10 things you need to know in markets today

Good Morning! Here’s what you need to know on Friday.

1. The European Central Bank on Thursday announced that it will further taper its bond-buying programme but extended quantitative easing until at least September 2018, as had been widely forecast prior to the decision. The ECB announced that it will reduce its bond-buying to €30 billion per month, down from the current level of €60 billion per month. The reduction will come into force in January 2018.

2. Amazon boosted its revenue by 34% year-over-year, blowing past Wall Street targets. Amazon’s all-important cloud computing unit reported $US4.6 billion in revenue, up from $US3.2 billion, up 34%. Wall Street has been concerned about slowing growth with AWS but it’s still growing well.

3. Google’s parent company Alphabet topped Wall Street’s Q3 financial targets, as its mobile search advertising business and YouTube video site pushed revenue up 24% from the year before. The company generated $US27.77 billion in revenue, and as a result shares of Alphabet were up as much 4% in after hours trading on Thursday, following the announcement.

4. Microsoft’s fiscal first quarter earnings beat Wall Street expectation on both the top and bottom lines. Shares in the company, which reported its results after the closing bell on Thursday, inched up almost 4% to about $US81.75 in after-hours trading. The legendary tech firm reported adjusted earnings per share of $US0.84 versus $US0.72 expected, and revenues of $US24.5 billion versus $US23.56 billion expected.

5. U.S. economic growth probably slowed in the third quarter as hurricanes Harvey and Irma restrained consumer spending and undercut construction activity. According to a Reuters survey of economists, gross domestic product likely increased at a 2.5% annual rate in the July-September period after a brisk 3.1% pace in the second quarter.

6. Former senior HSBC currency trader Stuart Scott will be extradited to the United States to face charges that he defrauded Cairn Energy in a $US3.5 billion currency trade in 2011, a London court ruled on Thursday. On Monday Scott’s former boss Mark Johnson was convicted of fraud in the United States in the same case. “We believe the U.S. government’s case to be flawed and materially inaccurate and we also believe that this has led the court to fall into error,” a lawyer representing Scott said.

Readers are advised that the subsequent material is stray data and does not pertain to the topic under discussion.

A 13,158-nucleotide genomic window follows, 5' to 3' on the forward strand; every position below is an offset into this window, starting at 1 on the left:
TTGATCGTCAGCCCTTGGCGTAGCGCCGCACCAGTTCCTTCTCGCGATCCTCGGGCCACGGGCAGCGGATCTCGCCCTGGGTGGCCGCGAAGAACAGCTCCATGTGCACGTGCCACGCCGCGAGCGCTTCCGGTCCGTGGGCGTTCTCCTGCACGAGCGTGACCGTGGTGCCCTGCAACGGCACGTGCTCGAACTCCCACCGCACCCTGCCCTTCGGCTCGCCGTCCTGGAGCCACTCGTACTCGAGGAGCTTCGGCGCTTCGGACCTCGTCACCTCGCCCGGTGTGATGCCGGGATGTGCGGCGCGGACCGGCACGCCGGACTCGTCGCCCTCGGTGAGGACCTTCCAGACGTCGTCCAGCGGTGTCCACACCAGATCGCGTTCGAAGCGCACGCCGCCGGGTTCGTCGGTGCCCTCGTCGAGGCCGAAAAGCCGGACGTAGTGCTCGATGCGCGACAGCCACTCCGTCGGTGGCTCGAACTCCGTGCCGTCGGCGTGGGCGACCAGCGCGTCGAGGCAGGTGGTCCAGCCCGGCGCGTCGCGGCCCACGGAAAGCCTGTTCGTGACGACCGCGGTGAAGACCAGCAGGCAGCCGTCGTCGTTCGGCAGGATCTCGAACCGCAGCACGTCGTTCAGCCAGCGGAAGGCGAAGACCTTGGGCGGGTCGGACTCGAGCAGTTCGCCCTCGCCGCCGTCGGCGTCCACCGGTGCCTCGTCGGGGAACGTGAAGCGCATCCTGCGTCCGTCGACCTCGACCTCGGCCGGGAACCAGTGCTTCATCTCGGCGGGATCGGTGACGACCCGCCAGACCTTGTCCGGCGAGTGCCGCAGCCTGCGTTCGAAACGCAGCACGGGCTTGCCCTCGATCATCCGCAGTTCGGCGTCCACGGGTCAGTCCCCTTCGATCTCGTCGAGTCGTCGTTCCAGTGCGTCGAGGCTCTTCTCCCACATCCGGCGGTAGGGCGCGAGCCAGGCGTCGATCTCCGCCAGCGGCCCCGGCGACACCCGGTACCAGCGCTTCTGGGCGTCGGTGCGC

7. Japan’s Nikkei share average rose 1.2% to a 21-year high on Friday, led by banking shares as U.S. yields remained high and by tech shares after their U.S. counterparts posted strong earnings. For the week, the index has risen over 2.3%, on track to post seventh straight weekly gains, the longest weekly winning streak in almost a year.

8. Twitter slightly beat Wall Street’s expectations for its third-quarter earnings but reported that it had overstated monthly users since late 2014. The company said that with cost-cutting measures, it expects to turn a profit in the fourth quarter. Its stock surged 18%. Its stock surged 18%.

9. Australia’s High Court is due to rule on Friday whether the deputy prime minister can remain in parliament as he held dual citizenship when elected. If he is found ineligible, Prime Minister Malcolm Turnbull would lose his one seat majority. Deputy Prime Minister Barnaby Joyce is one of seven politicians whose eligibility to sit in parliament was thrown into doubt when it was discovered in recent months that they were dual citizens, which bars them from holding elected office under Australia’s constitution.

10. The US might be the wealthiest country in the world, but it’s not churning out the most billionaires. That title goes to China, which added 67 new billionaires in 2016, or one about every five days, according to a report on billionaires by UBS and PwC released Thursday. “According to the Asian billionaires we interviewed for this report, a combination of geopolitical stability in Greater China, rising Chinese real estate prices, infrastructure spending, the growing middle class and buoyant commodity prices all joined together to boost wealth,” the report said.

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